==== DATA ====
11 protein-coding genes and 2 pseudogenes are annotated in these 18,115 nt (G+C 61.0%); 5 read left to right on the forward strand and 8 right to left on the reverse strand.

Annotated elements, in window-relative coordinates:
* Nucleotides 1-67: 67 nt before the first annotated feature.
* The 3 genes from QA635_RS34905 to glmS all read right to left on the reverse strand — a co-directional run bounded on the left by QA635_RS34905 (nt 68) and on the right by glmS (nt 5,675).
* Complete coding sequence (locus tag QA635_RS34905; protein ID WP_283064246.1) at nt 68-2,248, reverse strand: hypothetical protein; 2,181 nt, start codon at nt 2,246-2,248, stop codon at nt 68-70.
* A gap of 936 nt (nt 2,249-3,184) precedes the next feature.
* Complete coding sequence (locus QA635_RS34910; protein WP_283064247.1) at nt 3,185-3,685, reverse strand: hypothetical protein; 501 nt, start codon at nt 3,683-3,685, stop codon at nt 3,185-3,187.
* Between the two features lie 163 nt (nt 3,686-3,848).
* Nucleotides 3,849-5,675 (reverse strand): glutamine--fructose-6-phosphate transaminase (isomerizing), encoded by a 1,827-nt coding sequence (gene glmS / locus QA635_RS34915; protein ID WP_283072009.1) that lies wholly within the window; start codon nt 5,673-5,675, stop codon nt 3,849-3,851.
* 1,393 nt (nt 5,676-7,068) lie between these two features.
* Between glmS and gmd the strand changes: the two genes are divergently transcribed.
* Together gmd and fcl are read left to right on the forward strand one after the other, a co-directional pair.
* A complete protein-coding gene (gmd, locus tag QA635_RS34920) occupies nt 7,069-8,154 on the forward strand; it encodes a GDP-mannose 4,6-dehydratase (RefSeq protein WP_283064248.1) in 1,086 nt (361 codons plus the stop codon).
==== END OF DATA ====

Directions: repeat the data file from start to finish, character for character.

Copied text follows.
11 protein-coding genes and 2 pseudogenes are annotated in these 18,115 nt (G+C 61.0%); 5 read left to right on the forward strand and 8 right to left on the reverse strand.

Annotated elements, in window-relative coordinates:
* Nucleotides 1-67: 67 nt before the first annotated feature.
* The 3 genes from QA635_RS34905 to glmS all read right to left on the reverse strand — a co-directional run bounded on the left by QA635_RS34905 (nt 68) and on the right by glmS (nt 5,675).
* Complete coding sequence (locus tag QA635_RS34905; protein ID WP_283064246.1) at nt 68-2,248, reverse strand: hypothetical protein; 2,181 nt, start codon at nt 2,246-2,248, stop codon at nt 68-70.
* A gap of 936 nt (nt 2,249-3,184) precedes the next feature.
* Complete coding sequence (locus QA635_RS34910; protein WP_283064247.1) at nt 3,185-3,685, reverse strand: hypothetical protein; 501 nt, start codon at nt 3,683-3,685, stop codon at nt 3,185-3,187.
* Between the two features lie 163 nt (nt 3,686-3,848).
* Nucleotides 3,849-5,675 (reverse strand): glutamine--fructose-6-phosphate transaminase (isomerizing), encoded by a 1,827-nt coding sequence (gene glmS / locus QA635_RS34915; protein ID WP_283072009.1) that lies wholly within the window; start codon nt 5,673-5,675, stop codon nt 3,849-3,851.
* 1,393 nt (nt 5,676-7,068) lie between these two features.
* Between glmS and gmd the strand changes: the two genes are divergently transcribed.
* Together gmd and fcl are read left to right on the forward strand one after the other, a co-directional pair.
* A complete protein-coding gene (gmd, locus tag QA635_RS34920) occupies nt 7,069-8,154 on the forward strand; it encodes a GDP-mannose 4,6-dehydratase (RefSeq protein WP_283064248.1) in 1,086 nt (361 codons plus the stop codon).